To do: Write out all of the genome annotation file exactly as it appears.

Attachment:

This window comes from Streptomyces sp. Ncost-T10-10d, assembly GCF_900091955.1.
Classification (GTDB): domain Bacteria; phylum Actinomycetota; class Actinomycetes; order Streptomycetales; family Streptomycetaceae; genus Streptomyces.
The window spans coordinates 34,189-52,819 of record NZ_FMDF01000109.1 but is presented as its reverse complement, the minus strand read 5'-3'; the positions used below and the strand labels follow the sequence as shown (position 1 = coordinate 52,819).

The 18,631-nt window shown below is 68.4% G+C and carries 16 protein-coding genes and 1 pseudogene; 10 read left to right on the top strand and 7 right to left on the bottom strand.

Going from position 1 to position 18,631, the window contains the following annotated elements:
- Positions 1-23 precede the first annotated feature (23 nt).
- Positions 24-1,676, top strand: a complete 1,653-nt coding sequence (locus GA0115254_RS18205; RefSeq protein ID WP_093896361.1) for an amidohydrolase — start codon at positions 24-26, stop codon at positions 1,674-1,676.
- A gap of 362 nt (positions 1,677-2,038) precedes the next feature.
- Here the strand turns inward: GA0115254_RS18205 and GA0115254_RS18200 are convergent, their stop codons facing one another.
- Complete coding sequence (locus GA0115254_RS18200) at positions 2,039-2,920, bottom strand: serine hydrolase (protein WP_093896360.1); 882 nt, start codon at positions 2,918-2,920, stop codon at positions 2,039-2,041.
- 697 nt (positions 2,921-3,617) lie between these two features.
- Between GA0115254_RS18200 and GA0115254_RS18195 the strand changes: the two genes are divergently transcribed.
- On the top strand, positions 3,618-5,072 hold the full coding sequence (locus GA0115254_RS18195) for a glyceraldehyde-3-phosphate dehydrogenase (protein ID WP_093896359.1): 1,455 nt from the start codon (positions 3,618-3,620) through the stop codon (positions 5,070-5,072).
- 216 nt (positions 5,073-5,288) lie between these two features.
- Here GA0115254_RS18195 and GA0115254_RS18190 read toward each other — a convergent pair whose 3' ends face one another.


This window comes from Streptomyces sp. Ncost-T10-10d, assembly GCF_900091955.1.
Classification (GTDB): domain Bacteria; phylum Actinomycetota; class Actinomycetes; order Streptomycetales; family Streptomycetaceae; genus Streptomyces.
The window spans coordinates 34,189-52,819 of record NZ_FMDF01000109.1 but is presented as its reverse complement, the minus strand read 5'-3'; the positions used below and the strand labels follow the sequence as shown (position 1 = coordinate 52,819).

The 18,631-nt window shown below is 68.4% G+C and carries 16 protein-coding genes and 1 pseudogene; 10 read left to right on the top strand and 7 right to left on the bottom strand.

Going from position 1 to position 18,631, the window contains the following annotated elements:
- Positions 1-23 precede the first annotated feature (23 nt).
- Positions 24-1,676, top strand: a complete 1,653-nt coding sequence (locus GA0115254_RS18205; RefSeq protein ID WP_093896361.1) for an amidohydrolase — start codon at positions 24-26, stop codon at positions 1,674-1,676.
- A gap of 362 nt (positions 1,677-2,038) precedes the next feature.
- Here the strand turns inward: GA0115254_RS18205 and GA0115254_RS18200 are convergent, their stop codons facing one another.
- Complete coding sequence (locus GA0115254_RS18200) at positions 2,039-2,920, bottom strand: serine hydrolase (protein WP_093896360.1); 882 nt, start codon at positions 2,918-2,920, stop codon at positions 2,039-2,041.
- 697 nt (positions 2,921-3,617) lie between these two features.
- Between GA0115254_RS18200 and GA0115254_RS18195 the strand changes: the two genes are divergently transcribed.
- On the top strand, positions 3,618-5,072 hold the full coding sequence (locus GA0115254_RS18195) for a glyceraldehyde-3-phosphate dehydrogenase (protein ID WP_093896359.1): 1,455 nt from the start codon (positions 3,618-3,620) through the stop codon (positions 5,070-5,072).
- 216 nt (positions 5,073-5,288) lie between these two features.
- Here GA0115254_RS18195 and GA0115254_RS18190 read toward each other — a convergent pair whose 3' ends face one another.